Editor’s note: the group exhibit will also stop at the Mississippi Valley Textile Museum (3 Rosamond Street East, Almonte) from September 29-October 12. Admission is $7.
To celebrate 90 years of diplomatic relations between Japan and Canada, the Embassy of Japan is proudly exhibiting a carefully curated selection of the works of five female artists from Japan and bringing contemporary Japanese art to Canadian audiences. Go-Somewhere! is touring seven Canadian cities this summer and taking their art to North America for the very first time.
The Embassy of Japan is worth paying a visit on its own: I was greeted by kind and polite staff who were happy to engage with visitors, answer my questions and eager to promote the Embassy’s upcoming cultural activities. Their reception area, complete with a comfortable seating area, looks out onto a beautiful traditional Japanese courtyard and there were several booklets and pamphlets promoting tourism in Japan, along with Japanese books ranging from travel to literature. The group exhibit is displayed in the Embassy’s auditorium, whose natural wood panelled walls and ceiling evoke a sense of calm and structure, proper to Japanese culture. A soothing melody – the soundtrack from the Go-Somewhere! documentary that was screened in the reception area – beautifully accompanied viewers through the exhibit.
The artists’ work, different in style, medium and inspiration, mesh well together in this exhibit while still distinguishing themselves from one another and soliciting a unique viewing experience.
Mami Yonekura’s paintings are alike to storytelling yet rudimentary and primarily inspired by Japanese folklore. She invites viewers to reflect on solitude as a comforting state of being by depicting her subjects alone, yet existing harmoniously amongst natural elements. The whimsical nature of Yonekura’s imagery captures the viewers’ imagination and encourages them to discover the folkloric stories behind the brushstrokes.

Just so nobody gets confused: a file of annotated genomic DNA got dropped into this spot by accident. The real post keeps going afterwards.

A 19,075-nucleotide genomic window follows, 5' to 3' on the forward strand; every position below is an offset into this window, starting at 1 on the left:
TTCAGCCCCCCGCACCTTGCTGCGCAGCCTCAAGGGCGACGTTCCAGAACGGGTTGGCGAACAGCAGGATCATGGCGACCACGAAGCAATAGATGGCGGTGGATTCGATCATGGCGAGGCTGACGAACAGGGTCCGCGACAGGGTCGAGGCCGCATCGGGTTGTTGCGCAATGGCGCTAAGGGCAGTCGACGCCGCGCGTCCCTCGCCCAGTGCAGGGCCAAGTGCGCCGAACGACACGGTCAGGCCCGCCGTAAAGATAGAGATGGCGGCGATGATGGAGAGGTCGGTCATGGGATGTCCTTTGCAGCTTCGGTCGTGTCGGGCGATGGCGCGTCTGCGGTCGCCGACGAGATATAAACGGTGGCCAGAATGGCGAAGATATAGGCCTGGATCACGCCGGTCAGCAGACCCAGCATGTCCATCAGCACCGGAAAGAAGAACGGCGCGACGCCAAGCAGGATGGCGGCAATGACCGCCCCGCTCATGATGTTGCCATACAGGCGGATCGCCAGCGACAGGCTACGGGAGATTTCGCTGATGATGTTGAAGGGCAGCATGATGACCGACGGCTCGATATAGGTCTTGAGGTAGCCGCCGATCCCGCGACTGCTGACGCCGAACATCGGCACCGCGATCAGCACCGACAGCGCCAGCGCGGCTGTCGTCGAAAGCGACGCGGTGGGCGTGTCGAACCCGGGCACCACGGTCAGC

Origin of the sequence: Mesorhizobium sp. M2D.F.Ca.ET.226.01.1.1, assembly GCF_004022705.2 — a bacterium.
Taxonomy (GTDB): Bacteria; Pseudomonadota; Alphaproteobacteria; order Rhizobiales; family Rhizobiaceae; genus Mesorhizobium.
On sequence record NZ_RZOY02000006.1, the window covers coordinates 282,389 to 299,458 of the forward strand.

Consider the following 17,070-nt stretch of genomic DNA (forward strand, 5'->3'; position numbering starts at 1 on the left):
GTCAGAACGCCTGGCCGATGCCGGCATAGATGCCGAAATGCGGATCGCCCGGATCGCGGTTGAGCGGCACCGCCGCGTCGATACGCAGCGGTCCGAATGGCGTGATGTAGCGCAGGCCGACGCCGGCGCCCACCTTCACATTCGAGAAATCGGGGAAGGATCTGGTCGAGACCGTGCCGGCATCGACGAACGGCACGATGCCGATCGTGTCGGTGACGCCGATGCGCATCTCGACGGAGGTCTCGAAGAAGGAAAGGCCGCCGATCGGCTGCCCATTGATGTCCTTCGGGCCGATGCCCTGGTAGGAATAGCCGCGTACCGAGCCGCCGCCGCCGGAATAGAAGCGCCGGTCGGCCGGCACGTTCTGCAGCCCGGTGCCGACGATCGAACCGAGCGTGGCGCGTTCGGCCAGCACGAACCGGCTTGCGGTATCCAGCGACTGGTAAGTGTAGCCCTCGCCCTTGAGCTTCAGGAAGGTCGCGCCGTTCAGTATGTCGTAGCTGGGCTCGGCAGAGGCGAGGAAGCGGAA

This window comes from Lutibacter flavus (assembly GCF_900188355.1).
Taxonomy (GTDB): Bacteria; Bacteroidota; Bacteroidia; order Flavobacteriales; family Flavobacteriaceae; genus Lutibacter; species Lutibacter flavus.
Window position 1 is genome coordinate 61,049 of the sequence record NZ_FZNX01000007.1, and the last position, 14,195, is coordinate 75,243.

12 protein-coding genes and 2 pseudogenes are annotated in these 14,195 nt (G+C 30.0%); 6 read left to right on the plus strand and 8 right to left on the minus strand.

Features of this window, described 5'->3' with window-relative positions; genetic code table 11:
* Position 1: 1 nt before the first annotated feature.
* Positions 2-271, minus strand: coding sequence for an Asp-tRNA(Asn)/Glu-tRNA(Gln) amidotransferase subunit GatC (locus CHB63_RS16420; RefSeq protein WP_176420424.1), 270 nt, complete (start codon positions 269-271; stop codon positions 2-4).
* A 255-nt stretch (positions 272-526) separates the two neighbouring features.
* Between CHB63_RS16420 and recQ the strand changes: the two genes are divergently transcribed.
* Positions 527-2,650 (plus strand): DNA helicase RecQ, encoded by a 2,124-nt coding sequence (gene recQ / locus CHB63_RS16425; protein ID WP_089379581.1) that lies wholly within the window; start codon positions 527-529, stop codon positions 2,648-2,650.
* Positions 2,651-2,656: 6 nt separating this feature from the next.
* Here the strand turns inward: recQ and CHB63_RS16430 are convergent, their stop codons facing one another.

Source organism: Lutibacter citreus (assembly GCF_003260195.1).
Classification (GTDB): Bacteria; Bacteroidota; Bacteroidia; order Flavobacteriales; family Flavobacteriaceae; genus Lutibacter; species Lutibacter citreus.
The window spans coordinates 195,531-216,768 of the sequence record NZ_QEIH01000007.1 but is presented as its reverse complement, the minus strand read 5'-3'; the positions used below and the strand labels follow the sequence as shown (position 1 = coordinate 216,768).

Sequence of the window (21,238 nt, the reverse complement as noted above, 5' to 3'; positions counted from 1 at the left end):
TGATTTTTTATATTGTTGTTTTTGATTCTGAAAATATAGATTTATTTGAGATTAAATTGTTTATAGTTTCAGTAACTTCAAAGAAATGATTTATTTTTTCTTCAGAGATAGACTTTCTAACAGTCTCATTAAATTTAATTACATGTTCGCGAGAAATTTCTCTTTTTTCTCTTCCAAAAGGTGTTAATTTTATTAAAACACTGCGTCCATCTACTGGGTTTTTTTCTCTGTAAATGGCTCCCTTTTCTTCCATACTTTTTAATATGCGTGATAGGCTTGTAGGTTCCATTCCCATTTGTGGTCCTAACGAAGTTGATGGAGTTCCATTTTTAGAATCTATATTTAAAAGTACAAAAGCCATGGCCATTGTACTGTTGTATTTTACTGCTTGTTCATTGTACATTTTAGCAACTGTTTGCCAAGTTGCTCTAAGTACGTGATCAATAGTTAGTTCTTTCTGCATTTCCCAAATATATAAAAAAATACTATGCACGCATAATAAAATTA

In contrast with Yonekura’s solitude-filled canvases, Tomoko Aso paintings are alive with her subjects taking part in every-day Japanese activities and traditions. Her style is simple and the absence of shadows and defined perspective forces the viewer’s gaze to linger to fully grasp the imagery before them. She intentionally avoids painting the faces of her subjects. As such, we see them from the back or sideways, to the like of the Canadian painter Alex Colville.
Fans of abstract paintings will enjoy Akiko Takeuchi’s contemporary mixed media pieces, who convey her states of mind, being and time, rather than what she sees. Her dark and gloomy paintings are equalized by vibrant colours that soften what would otherwise be a somber pallet. Playing with hues of grey and colour, Takeuchi reminds the viewer that beauty can exist and even emerge from the shadows.
Diverging from her peers is sculptor Tsubomi Yonekura, whose work is achieved by mending silver and metal wire into large shapes. Her airy yet imposing wire sculptures teetered between roughness and softness. The round shapes in her pieces draw the viewer in and balance the harshness of the wire, which reminded me of barbwire or chicken wire – physical barriers that keep people or animals out.
Finally, viewers will be delighted by Kurumi Wakaki’s wonderful poster paint and ink prints that depict playful representations of sushi, Japanese life and even a road to the Toronto airport. Wakaki’s creativity extends from the subjects in her prints to their presentation. Nested into bento boxes and interlocking with one another, her work comes to life and takes an object-like form that is certain to spark joy and smiles.
Go-Somewhere! is exhibited from July 26 to August 4 at the Embassy of Japan, 255 Sussex Drive, on weekdays from 9:30am-4:30pm and weekends from 10am-4pm. Admission to the exhibition is free. Visitors can meet the artists on Saturday August 3rd at 2pm. Visit www.gosomewhere.ca for more information.